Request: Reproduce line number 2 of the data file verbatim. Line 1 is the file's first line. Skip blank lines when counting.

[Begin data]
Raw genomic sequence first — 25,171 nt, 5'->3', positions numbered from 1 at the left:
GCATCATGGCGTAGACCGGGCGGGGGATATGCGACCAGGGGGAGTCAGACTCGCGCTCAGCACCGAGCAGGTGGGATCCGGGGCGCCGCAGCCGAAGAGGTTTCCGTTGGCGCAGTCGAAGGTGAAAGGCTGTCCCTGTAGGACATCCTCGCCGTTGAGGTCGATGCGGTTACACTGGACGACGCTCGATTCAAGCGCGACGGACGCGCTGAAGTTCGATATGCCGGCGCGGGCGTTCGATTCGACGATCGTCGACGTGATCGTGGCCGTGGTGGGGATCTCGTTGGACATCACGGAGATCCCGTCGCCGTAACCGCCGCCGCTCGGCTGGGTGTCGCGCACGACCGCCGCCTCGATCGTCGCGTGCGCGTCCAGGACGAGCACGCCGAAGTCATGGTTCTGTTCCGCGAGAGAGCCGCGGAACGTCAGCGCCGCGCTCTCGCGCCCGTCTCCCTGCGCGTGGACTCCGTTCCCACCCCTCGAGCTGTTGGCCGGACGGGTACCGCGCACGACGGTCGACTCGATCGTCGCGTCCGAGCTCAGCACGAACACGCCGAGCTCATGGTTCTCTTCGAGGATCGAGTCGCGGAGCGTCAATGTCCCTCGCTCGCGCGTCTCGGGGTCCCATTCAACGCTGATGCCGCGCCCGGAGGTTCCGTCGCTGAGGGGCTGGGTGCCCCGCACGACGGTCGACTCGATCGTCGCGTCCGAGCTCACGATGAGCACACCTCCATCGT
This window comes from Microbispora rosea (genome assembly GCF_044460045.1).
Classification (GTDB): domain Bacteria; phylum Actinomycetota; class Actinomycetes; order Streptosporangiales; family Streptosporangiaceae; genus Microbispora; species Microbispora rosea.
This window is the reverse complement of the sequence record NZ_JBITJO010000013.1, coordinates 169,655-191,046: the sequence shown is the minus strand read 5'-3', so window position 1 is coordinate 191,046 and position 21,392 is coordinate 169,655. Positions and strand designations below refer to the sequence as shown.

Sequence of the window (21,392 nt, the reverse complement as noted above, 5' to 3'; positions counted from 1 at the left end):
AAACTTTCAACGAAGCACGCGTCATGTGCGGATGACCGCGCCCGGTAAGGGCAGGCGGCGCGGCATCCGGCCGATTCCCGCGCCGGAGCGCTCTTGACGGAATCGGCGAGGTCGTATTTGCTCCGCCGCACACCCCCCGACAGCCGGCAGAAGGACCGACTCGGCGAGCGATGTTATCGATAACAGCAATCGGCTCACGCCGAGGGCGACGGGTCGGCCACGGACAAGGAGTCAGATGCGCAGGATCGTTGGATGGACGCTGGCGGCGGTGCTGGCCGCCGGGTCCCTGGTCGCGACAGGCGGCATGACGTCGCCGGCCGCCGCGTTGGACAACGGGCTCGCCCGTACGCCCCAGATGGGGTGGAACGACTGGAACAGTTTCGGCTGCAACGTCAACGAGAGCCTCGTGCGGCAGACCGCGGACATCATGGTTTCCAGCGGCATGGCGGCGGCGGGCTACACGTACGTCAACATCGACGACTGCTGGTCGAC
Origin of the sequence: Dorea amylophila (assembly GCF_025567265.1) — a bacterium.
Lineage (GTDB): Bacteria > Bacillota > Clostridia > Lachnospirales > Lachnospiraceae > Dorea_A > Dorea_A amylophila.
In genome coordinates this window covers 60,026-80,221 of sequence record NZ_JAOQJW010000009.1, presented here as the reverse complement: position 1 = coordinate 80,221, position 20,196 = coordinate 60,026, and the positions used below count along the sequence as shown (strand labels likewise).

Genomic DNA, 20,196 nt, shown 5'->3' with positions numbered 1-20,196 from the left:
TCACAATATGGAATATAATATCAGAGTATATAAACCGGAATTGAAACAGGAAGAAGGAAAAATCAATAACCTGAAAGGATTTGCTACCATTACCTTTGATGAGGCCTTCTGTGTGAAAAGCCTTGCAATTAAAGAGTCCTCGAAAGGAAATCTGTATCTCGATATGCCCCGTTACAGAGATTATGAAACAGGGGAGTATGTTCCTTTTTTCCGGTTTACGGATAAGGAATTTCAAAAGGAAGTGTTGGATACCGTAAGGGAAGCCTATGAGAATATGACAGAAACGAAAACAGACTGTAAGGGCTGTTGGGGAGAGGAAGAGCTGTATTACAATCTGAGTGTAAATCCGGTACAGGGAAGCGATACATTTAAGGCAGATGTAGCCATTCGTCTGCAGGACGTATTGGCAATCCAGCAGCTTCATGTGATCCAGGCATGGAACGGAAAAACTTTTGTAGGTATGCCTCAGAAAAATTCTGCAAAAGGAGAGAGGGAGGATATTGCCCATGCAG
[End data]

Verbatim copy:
GCATCATGGCGTAGACCGGGCGGGGGATATGCGACCAGGGGGAGTCAGACTCGCGCTCAGCACCGAGCAGGTGGGATCCGGGGCGCCGCAGCCGAAGAGGTTTCCGTTGGCGCAGTCGAAGGTGAAAGGCTGTCCCTGTAGGACATCCTCGCCGTTGAGGTCGATGCGGTTACACTGGACGACGCTCGATTCAAGCGCGACGGACGCGCTGAAGTTCGATATGCCGGCGCGGGCGTTCGATTCGACGATCGTCGACGTGATCGTGGCCGTGGTGGGGATCTCGTTGGACATCACGGAGATCCCGTCGCCGTAACCGCCGCCGCTCGGCTGGGTGTCGCGCACGACCGCCGCCTCGATCGTCGCGTGCGCGTCCAGGACGAGCACGCCGAAGTCATGGTTCTGTTCCGCGAGAGAGCCGCGGAACGTCAGCGCCGCGCTCTCGCGCCCGTCTCCCTGCGCGTGGACTCCGTTCCCACCCCTCGAGCTGTTGGCCGGACGGGTACCGCGCACGACGGTCGACTCGATCGTCGCGTCCGAGCTCAGCACGAACACGCCGAGCTCATGGTTCTCTTCGAGGATCGAGTCGCGGAGCGTCAATGTCCCTCGCTCGCGCGTCTCGGGGTCCCATTCAACGCTGATGCCGCGCCCGGAGGTTCCGTCGCTGAGGGGCTGGGTGCCCCGCACGACGGTCGACTCGATCGTCGCGTCCGAGCTCACGATGAGCACACCTCCATCGT